Do Deer Eat Hickory Nuts? [Here’s What They Eat!]

Deer are known to consume numerous plants and have a varied diet, but many people wonder exactly what they eat on a daily basis.

It’s clear that deer enjoy eating nuts, but what about hickory nuts in particular?

Deer eat hickory nuts occasionally, but because they’re so challenging to crack open, they prefer other types of nuts, such as chestnuts, walnuts, butternuts, hazelnuts, acorns, and beechnuts. However, deer do eat the buds, twigs, and leaves of the hickory tree. They also eat a vast array of other plants, consuming up to eight percent of their body weight daily.

In this article, you’ll learn more about why hickory nuts aren’t a staple of the average deer’s diet.

We’ll also discuss other components of a deer’s diet, talk about the nutritional value of hickory nuts, and mention several other nuts that deer like to eat.

Are Hickory Nuts Part Of A Deer’s Diet?

Photo: Phillip Stewart / Flickr / CC BY-SA 2.0

Nuts make up an integral part of a deer’s diet, but hickory nuts aren’t a staple. Because of their extremely hard shells, hickory nuts are very difficult for deer to eat. 

They prefer acorns, chestnuts, and walnuts, but will eat hickory nuts on occasion if more preferred foods aren’t available.

A deer’s mouth does not contain any top front teeth, although it does have bottom front teeth. Instead, on the top of the deer’s mouth is a hard palate. In the back of the deer’s mouth are molars that enable chewing. 

Although the front section of a deer’s mouth is meant for grabbing and breaking food, it’s hard for deer to break open the notoriously hard-to-crack hickory nut.

See also  Can Llamas And Alpacas Breed? [Answered & Explained]

Components of a Deer’s Diet

Deer mainly eat a variety of plants, but their diet is extremely diverse, including more than 400 plant species just in the Southeast region.

Deer enjoy various types of vegetation, crops, grasses, nuts, and acorns. Every day, an adult deer needs to eat up to eight percent of its body weight to maintain its health.

To put this in perspective, a 110-pound deer could eat nearly nine pounds of food in a single day!


When it comes to the hickory tree, deer are more likely to eat the tree’s browse than its nuts.

Browse is a crucial part of a deer’s diet. Not only is browsing an activity performed by deer, but it also describes the food that is foraged when deer perform this activity.

Browse includes the buds, twigs, and leaves of woody plants. It’s an especially vital part of a deer’s diet during the cold winter months, when it’s more challenging to find other types of food.

Deer have long tongues and narrow snouts, plus very active salivary glands. These characteristics mean that certain plant parts, such as browse, are perfect for them to eat. 

Interestingly, deer produce specific enzymes that enable them to consume large amounts of plant compounds, such as tannins, that would be deadly for other animals.


Mast refers to fruiting bodies that can be hard or soft. Acorns fall into this category, as do other nuts and various berries. 

Generally, deer are much more inclined to eat acorns and nuts with softer shells than hickory nuts. These hard-fruiting bodies provide deer with plenty of carbohydrates and fats.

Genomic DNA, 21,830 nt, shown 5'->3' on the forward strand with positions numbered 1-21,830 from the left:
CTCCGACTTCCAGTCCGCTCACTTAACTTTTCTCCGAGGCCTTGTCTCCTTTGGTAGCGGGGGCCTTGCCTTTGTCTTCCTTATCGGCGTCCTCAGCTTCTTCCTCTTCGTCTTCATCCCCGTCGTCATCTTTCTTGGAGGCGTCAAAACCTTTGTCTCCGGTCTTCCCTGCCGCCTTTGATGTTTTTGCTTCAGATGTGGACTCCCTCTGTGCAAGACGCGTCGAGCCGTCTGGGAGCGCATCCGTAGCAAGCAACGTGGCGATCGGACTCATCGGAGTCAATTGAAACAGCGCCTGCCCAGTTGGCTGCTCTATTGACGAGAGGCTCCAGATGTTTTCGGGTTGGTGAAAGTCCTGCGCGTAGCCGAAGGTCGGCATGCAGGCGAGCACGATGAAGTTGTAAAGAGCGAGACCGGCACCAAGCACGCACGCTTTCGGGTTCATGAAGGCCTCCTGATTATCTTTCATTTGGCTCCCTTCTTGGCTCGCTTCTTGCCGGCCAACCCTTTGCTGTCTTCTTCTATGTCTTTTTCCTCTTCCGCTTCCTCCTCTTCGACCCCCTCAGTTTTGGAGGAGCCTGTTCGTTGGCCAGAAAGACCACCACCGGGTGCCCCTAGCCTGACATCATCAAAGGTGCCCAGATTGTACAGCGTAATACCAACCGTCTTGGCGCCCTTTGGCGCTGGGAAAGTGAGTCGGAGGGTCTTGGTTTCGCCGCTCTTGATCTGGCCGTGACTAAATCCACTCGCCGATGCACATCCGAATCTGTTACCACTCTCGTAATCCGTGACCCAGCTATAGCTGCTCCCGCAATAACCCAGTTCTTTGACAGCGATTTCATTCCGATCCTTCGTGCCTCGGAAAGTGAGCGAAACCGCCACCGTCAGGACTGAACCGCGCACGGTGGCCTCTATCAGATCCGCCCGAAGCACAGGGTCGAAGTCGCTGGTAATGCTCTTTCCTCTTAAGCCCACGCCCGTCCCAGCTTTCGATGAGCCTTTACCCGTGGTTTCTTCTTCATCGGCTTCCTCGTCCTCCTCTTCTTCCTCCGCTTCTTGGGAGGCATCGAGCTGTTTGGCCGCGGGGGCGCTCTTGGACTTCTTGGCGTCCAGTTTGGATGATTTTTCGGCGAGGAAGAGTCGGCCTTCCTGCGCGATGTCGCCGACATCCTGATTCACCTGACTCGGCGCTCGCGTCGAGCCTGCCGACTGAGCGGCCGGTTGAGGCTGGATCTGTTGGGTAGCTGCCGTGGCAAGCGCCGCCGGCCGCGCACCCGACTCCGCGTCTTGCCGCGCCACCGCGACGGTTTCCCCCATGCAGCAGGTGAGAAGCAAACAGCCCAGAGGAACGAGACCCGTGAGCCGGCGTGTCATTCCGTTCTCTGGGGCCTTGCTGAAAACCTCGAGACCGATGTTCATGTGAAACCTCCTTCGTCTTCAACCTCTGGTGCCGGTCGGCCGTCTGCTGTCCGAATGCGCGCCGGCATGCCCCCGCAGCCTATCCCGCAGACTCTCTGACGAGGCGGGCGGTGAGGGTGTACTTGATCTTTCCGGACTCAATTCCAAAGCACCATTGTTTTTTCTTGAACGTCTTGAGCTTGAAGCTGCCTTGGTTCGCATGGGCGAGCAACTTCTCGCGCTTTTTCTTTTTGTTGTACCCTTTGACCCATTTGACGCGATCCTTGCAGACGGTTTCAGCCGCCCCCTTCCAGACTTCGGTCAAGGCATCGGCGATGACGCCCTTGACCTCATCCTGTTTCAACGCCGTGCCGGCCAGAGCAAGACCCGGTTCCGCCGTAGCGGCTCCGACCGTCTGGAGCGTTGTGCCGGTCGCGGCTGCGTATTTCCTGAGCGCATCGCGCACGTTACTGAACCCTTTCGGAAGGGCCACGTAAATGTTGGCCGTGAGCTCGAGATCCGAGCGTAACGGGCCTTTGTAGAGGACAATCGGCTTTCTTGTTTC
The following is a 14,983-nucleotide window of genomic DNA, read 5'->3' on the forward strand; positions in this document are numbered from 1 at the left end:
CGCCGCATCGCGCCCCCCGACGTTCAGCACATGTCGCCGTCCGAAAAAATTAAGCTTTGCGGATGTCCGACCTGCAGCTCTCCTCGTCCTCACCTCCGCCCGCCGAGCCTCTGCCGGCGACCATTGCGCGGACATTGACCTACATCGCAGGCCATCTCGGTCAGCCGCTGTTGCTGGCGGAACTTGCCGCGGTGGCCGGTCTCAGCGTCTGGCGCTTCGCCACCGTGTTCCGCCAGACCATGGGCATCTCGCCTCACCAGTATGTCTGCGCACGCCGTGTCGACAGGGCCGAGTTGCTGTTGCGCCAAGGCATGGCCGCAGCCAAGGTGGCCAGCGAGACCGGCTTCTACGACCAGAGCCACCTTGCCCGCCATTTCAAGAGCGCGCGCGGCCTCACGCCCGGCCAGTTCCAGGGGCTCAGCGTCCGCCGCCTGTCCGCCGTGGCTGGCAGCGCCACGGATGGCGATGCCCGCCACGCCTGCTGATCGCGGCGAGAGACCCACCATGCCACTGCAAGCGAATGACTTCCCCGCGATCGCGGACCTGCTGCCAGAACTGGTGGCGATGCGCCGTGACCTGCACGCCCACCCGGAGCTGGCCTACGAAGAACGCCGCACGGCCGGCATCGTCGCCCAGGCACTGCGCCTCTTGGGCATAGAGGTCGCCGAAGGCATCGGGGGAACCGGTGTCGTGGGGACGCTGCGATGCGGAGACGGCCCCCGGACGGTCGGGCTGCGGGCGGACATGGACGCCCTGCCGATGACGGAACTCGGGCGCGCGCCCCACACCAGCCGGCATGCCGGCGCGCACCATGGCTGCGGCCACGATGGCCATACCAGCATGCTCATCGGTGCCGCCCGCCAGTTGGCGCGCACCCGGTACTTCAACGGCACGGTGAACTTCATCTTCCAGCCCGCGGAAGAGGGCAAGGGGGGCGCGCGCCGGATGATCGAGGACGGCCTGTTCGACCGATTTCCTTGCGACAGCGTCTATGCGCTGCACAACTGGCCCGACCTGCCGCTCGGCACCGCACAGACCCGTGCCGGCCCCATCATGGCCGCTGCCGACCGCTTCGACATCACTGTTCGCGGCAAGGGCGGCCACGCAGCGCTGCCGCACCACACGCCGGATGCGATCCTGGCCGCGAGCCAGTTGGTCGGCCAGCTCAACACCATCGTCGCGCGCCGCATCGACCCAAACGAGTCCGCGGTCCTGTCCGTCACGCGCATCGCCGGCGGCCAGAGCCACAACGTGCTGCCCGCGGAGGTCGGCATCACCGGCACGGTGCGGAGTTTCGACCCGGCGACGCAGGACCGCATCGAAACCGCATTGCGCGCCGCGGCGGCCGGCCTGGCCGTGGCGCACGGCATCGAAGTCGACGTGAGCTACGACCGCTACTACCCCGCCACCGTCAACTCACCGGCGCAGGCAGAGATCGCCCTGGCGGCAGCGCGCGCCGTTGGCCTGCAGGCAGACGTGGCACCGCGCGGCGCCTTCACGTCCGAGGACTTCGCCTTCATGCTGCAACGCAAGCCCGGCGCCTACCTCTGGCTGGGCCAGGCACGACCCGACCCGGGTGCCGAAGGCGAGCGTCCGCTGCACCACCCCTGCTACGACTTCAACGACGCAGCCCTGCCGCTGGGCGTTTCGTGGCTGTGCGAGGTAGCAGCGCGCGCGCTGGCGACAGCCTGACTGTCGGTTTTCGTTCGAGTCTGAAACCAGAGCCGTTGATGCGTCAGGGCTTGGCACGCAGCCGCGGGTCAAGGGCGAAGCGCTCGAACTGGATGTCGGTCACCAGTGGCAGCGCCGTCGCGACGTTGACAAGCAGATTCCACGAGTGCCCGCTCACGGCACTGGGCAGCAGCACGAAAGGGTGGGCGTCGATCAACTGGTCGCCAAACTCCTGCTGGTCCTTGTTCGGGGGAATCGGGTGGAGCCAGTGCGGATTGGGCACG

See also  8 Animals with Long Names

Meanwhile, soft-fruiting bodies like berries have lots of vitamins and sugars. 

Forbs, Grass, Lichen, and Fungus

Forbs, the stems and leaves of non-woody plants, are another part of the average deer’s diet. They contain quite a bit of nutrients and are easily digestible.

Grass isn’t eaten as often as browse and mast because it’s not as easily digestible and doesn’t have as much nutritional value. 

Lichen and fungus, like moss and mushrooms, are a consistent part of a deer’s diet, but they don’t comprise a large portion of it.

What Kind Of Nutrients Do Hickory Nuts Provide For Deer?

Deer don’t often eat hickory nuts because their shells are so difficult to remove, but that doesn’t mean they’re without nutritional value.

A 100-gram serving of hickory nuts contains nearly 65 grams of fat, 436 milligrams of potassium, and over 18 grams of carbs. About one-third of the carbohydrates come from dietary fiber.

They also contain almost 13 grams of protein. In addition, hickory nuts supply nutrients like vitamin A, vitamin C, vitamin B6, niacin, calcium, iron, thiamin, riboflavin, magnesium, phosphorus, zinc, copper, and pantothenic acid.

What Is A Deer’s Favorite Type Of Nut?

Here are several nuts that deer enjoy:

  • American chestnut
  • Black walnut
  • Butternut (also called white walnut)
  • Hazelnut
  • Oaknut/acorn
  • Beechnut


Although hickory nuts provide plenty of nutritional value, deer rarely eat them because they’re extremely difficult to crack open. Deer tend to opt for different types of nuts, including butternuts, walnuts, hazelnuts, chestnuts, beechnuts, and acorns.

See also  Can Grizzly Bears Climb Trees? [Answer & Facts]

Deer might not eat hickory nuts very often, but they do eat different parts of the hickory tree, such as the leaves, buds, and twigs. Many other plants also make up a deer’s diet, and they can eat as much as eight percent of their body weight every day.

Read More About Deer:

  1. Do Deer Eat Pumpkins?
  2. Do Deer Eat Mushrooms?
  3. Do Deer Hibernate or Migrate?
  4. Do Deer Shed Their Antlers?
  5. Do Bears Eat Deer?

James Ball

James has had a lifelong passion for animals and nature, tracing back to his childhood where he first began fostering intimate knowledge and connection with pet frogs and snakes. He has since honed this interest into a career as a trained Wildlife Biologist, specializing in Biogeography, sustainability and conservation. In addition to his professional pursuits, James maintains an active lifestyle, regularly indulging in outdoor activities such as hiking, and musical pursuits like playing piano and swimming.

Recent Posts